The Eastern Cape Presidential Project was initiated through a discussion between Eastern Cape Premier Raymond Mhlaba and Minister Jay Naidoo, Minister in the Office of the President, mandated by President Nelson Mandela in October 1995.
An elaborate consultative process involving the national and provincial governments, business, labour and nongovernmental organisations (NGOs) was undertaken, culminating in the formulation of a project management team. The team was constituted in administration, finance, private sector, labour, security and technical areas.
The basic principle guiding the functioning of the Presidential Project Team was that various national and provincial departments and local authorities would retain the responsibility and accountability of their line functions. The team's work was an interventionist strategy designed to enhance the capacity of statutory bodies to perform their functions in an efficient and effective manner.
At that stage, the poverty rate in the Eastern Cape stood at 73% which was the highest of all provinces. In Transkei alone, the poverty rate had increased to 92%. So even though the Eastern Cape Presidential Project included all aspects for the development of the province, its initial thrust was concentrated on regions D, E and part of B (formerly known as the Transkei). Four areas were selected for priority action: Mthatha, Butterworth, Cala and Mt Ayliff.
Among others, the tasks of the Presidential Project Team were to:
- Carry out a situational assessment and analysis of all government structures with a view to creating a detailed budget for all infrastructure projects;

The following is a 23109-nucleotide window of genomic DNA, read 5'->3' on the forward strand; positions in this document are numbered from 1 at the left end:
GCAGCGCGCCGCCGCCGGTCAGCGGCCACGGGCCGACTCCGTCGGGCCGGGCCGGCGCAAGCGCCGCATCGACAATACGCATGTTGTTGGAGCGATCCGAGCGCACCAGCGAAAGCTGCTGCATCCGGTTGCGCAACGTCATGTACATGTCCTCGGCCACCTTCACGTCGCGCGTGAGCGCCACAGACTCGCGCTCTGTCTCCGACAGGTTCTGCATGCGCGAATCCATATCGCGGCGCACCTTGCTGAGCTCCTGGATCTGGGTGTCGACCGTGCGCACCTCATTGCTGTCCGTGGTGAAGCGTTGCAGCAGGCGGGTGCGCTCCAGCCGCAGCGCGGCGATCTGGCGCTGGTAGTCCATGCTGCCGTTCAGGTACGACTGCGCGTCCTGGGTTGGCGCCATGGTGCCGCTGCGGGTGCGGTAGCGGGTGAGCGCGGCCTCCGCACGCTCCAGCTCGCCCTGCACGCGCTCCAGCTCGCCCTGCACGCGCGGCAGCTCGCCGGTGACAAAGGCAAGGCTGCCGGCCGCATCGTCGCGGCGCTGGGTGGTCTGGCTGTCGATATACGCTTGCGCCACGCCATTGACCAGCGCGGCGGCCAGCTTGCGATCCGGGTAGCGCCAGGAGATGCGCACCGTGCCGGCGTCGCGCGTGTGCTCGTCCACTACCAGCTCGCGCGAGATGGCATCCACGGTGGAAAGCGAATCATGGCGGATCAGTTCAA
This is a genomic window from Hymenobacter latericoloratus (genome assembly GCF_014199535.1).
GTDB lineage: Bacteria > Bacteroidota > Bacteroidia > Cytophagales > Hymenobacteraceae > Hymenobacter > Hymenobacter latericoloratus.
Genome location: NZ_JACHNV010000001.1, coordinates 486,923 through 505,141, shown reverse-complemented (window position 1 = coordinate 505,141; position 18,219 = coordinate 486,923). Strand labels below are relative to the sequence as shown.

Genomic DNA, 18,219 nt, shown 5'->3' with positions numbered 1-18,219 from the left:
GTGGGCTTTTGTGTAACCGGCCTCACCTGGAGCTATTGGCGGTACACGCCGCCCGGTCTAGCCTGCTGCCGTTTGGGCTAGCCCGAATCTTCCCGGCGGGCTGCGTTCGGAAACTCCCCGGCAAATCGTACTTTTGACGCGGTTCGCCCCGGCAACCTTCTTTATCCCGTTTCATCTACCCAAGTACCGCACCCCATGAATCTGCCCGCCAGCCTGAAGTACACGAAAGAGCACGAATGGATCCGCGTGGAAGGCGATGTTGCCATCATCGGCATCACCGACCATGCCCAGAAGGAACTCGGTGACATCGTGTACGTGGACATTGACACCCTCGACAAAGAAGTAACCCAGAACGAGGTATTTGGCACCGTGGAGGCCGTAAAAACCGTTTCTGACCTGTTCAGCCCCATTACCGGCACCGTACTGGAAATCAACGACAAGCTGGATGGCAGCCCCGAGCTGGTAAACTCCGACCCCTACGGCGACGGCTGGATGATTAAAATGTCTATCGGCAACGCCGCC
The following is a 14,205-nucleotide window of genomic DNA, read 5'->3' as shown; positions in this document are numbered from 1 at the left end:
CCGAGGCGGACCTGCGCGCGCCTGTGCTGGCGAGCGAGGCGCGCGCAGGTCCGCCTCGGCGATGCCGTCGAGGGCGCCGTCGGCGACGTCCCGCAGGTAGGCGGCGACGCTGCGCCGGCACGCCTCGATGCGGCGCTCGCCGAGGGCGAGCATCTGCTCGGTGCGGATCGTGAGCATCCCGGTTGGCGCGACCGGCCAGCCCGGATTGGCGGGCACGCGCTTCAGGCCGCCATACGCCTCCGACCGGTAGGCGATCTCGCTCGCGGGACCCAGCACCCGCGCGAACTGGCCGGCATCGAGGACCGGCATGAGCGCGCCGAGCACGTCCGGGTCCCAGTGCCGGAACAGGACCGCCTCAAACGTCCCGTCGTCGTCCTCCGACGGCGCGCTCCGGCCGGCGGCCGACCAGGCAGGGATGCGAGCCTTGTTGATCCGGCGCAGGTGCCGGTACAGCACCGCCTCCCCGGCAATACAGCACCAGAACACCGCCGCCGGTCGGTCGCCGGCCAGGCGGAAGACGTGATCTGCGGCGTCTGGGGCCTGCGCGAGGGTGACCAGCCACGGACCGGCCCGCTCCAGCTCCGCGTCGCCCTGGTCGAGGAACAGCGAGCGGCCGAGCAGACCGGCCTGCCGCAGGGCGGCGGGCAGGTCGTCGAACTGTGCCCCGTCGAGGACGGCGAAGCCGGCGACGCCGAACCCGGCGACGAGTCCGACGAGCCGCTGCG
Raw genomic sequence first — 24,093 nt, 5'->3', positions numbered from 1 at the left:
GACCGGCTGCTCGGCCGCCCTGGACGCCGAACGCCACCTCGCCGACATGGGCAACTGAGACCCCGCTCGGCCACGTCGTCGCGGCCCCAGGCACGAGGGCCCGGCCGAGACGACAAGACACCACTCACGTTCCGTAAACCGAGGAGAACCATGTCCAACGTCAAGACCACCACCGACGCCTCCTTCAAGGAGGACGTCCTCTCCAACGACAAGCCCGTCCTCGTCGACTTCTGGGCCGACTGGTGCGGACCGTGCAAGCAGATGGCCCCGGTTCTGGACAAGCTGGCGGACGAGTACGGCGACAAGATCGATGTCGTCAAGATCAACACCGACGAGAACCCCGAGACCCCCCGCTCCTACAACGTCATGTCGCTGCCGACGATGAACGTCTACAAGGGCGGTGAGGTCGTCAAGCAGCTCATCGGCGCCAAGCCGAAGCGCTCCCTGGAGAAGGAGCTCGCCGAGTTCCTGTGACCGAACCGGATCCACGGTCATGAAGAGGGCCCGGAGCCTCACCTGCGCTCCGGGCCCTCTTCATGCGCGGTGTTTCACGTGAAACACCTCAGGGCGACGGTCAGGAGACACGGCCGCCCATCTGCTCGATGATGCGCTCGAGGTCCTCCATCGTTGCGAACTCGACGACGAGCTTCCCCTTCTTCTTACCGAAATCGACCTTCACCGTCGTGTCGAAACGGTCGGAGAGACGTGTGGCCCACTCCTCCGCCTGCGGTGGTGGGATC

- Enhance the benefits of all government projects aimed at uplifting communities in the region;
- Restore administration in key areas;
- Facilitate and expedite the completion of existing projects;
- Develop an effective and efficient strategy of security;
- Restore confidence in the criminal justice system;
- Promote the role of the private sector; and
- Promote a healthy, environmentally sensitive development.
Although quite a lot of good was done by the Presidential Project Team, the problems in the Eastern Cape were of such a systemic nature, that the Project Team had limited success with some of the major problems facing the Eastern Cape. In some instances the Task Team was also seen by other departments as meddling in areas where they should not. One of their major successes was the support they provided to the final integration of departments from the five different public services.
This task team was also hampered by the fact that it had been constituted during the RDP period of the South African Government. With the introduction of GEAR, the national support diminished and by the time the 2nd general election was held the task team had been disbanded.